• Audio:
    • 3D sound
    • FM radio
    • Stereo mic with echo and background noise cancellation
    • Stereo speakers
  • Sensors — Ambient light; proximity; 3D compass; accelerometer
  • Other features — Vibrate; haptic feedback; volume, camera, and power buttons
  • Operating system: Moblin v2.1; Android; MeeGo (later this year)

Claiming to offer an open hardware and software platform, Aava Mobile has sponsored a competition to design an ecosystem of hardware docking peripherals that tailor its devices for specific vertical industries and functions. A design from Daniele Pesaresi is shown below, and a link to a slideshow of other designs may be found at the bottom of the story.

Potential Aava-based designs from designer Daniele Pesaresi

(Click to enlarge)

Stated Markus Appel, CEO of Aava Mobile, "Aava Mobile saw an opportunity to make an entirely open mobile device. We are open on the hardware side with our standardized I/O ports and the ecosystem of peripheral docking devices that openness encourages, and we are open on the software side with our Moblin and Android operating systems."


Aava demo at MWC
(Source: NetbookNews on YouTube)
(Click to play)

Stated Pankaj Kedia, director of global ecosystem programs in Intel's Ultra Mobility Group. "Aava's reference design is an excellent example of what is possible with the Intel Moorestown platform across Linux-based Moblin and Android OSes."

Report: LG's Moorestown phone to go MeeGo

A presenter at LG's press breakfast yesterday confirmed that the manufacturer's LG GW990 smartphone, will "transition" to MeeGo, according to a GearLog report from Mobile World Congress in Barcelona. As the report noted, the confirmation was not particularly surprising since the future of Moblin v2.1, which the GW990 prototype currently runs, appears to be limited now that the OS is merging with Maemo to create MeeGo.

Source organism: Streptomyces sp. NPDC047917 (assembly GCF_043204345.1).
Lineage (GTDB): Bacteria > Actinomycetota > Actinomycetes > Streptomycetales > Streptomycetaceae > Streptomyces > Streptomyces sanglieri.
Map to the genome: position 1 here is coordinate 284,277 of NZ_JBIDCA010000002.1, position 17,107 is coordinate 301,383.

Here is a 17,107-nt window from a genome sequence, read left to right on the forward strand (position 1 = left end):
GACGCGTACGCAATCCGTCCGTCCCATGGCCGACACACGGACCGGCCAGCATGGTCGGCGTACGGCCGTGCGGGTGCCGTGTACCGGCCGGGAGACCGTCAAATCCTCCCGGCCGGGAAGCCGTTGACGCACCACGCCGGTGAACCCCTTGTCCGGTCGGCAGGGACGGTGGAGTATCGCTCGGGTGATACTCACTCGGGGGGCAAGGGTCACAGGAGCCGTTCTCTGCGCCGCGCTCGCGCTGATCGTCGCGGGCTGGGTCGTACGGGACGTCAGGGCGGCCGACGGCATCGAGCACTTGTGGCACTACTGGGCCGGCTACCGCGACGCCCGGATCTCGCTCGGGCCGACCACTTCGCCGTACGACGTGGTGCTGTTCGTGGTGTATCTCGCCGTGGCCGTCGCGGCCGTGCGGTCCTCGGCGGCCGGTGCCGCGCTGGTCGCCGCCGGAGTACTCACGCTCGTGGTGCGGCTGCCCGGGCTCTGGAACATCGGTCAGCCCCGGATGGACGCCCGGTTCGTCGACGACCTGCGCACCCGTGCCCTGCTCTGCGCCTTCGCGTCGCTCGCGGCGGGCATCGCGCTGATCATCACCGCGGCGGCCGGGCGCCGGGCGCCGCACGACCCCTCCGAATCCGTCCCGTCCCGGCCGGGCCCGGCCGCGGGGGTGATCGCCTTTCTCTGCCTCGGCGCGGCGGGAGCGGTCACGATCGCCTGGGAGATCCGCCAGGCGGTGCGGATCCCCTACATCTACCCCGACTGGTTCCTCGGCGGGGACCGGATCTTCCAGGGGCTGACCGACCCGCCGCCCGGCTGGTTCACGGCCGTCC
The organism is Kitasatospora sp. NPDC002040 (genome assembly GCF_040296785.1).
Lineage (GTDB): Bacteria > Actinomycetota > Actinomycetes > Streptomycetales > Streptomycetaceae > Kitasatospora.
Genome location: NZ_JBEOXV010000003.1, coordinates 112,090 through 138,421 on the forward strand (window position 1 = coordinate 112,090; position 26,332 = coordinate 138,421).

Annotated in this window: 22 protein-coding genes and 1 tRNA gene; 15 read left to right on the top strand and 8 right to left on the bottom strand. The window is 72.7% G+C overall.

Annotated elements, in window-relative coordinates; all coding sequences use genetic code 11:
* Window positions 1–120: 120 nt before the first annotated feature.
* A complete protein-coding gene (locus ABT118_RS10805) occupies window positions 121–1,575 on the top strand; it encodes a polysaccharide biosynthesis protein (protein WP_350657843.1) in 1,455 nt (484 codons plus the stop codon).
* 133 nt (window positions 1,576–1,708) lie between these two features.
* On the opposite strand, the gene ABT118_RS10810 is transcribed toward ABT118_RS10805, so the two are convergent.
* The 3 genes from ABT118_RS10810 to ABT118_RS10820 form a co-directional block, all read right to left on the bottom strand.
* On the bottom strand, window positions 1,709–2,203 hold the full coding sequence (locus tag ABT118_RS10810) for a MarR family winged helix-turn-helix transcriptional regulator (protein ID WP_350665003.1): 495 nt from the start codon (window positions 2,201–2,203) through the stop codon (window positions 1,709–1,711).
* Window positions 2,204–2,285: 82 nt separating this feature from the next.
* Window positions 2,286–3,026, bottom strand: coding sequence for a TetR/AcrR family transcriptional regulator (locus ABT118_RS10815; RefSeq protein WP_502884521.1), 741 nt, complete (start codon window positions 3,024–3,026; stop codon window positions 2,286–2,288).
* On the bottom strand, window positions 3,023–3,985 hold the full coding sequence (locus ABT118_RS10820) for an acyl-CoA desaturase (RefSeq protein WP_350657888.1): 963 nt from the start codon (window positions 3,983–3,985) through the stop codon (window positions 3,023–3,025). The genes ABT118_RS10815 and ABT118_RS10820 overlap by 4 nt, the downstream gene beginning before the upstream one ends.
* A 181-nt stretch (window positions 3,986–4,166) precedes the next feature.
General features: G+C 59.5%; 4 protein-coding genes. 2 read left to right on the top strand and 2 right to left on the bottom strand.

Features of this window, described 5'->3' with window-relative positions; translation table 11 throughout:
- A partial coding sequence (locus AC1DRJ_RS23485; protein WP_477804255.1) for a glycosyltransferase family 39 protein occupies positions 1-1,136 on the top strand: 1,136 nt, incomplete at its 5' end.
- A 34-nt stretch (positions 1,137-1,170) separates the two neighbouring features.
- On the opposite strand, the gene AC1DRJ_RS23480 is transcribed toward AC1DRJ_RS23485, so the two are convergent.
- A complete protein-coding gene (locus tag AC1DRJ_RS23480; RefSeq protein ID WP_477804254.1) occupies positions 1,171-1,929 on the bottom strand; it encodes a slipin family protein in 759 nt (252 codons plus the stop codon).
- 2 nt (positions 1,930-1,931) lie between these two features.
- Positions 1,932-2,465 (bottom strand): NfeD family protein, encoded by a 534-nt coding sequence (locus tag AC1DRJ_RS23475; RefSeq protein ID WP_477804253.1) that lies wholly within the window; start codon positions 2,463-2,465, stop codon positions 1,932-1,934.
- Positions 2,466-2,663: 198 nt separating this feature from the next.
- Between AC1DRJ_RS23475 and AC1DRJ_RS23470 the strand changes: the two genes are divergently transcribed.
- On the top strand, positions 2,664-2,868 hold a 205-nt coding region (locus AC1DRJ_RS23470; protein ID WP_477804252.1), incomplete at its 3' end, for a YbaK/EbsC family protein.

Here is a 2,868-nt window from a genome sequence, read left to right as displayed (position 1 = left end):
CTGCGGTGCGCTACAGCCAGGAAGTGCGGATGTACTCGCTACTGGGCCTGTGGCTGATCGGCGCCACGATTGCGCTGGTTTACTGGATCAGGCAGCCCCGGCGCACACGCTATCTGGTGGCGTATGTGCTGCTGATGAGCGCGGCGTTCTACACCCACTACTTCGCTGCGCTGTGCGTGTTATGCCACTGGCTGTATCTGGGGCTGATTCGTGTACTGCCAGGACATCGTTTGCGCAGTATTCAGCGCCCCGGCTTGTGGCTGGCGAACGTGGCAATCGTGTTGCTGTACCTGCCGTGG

LG's GW990
Source: Intel
(Click to enlarge)

The GW990 phone is the first device to run Intel's Moorestown processor, and the first to announce support for Moblin v2.1. Whether it will be first to run MeeGo depends on whether Nokia first transitions its Maemo-based N900 smartphone to MeeGo, says the story. So far, Nokia has not confirmed any specific devices that will run MeeGo.

The GW990 is scheduled to ship in Korea during the second half of this year, which will likely beat any phones to market that are based on the Aava design. LG has no plans to bring the phone to the U.S., says GearLog.


Aava Mobile did not detail when the Aava design or phones based on it will be available, but judging from the video above, the design appears to be ready for OEMs and ODMs to take it for a spin. Phones based on the Aava prototype may come to market later this year, according to a comment made by an Aava demonstrator in the video.

More on Aava may be found at Aava Mobile's web-site, here, and a gallery of peripheral designs and customizations for the Aava design may be found here.

The GearLog story on the LG GW990 may be found here.

This article was originally published on and has been donated to the open source community by QuinStreet Inc. Please visit for up-to-date news and articles about Linux and open source.

Comments are closed.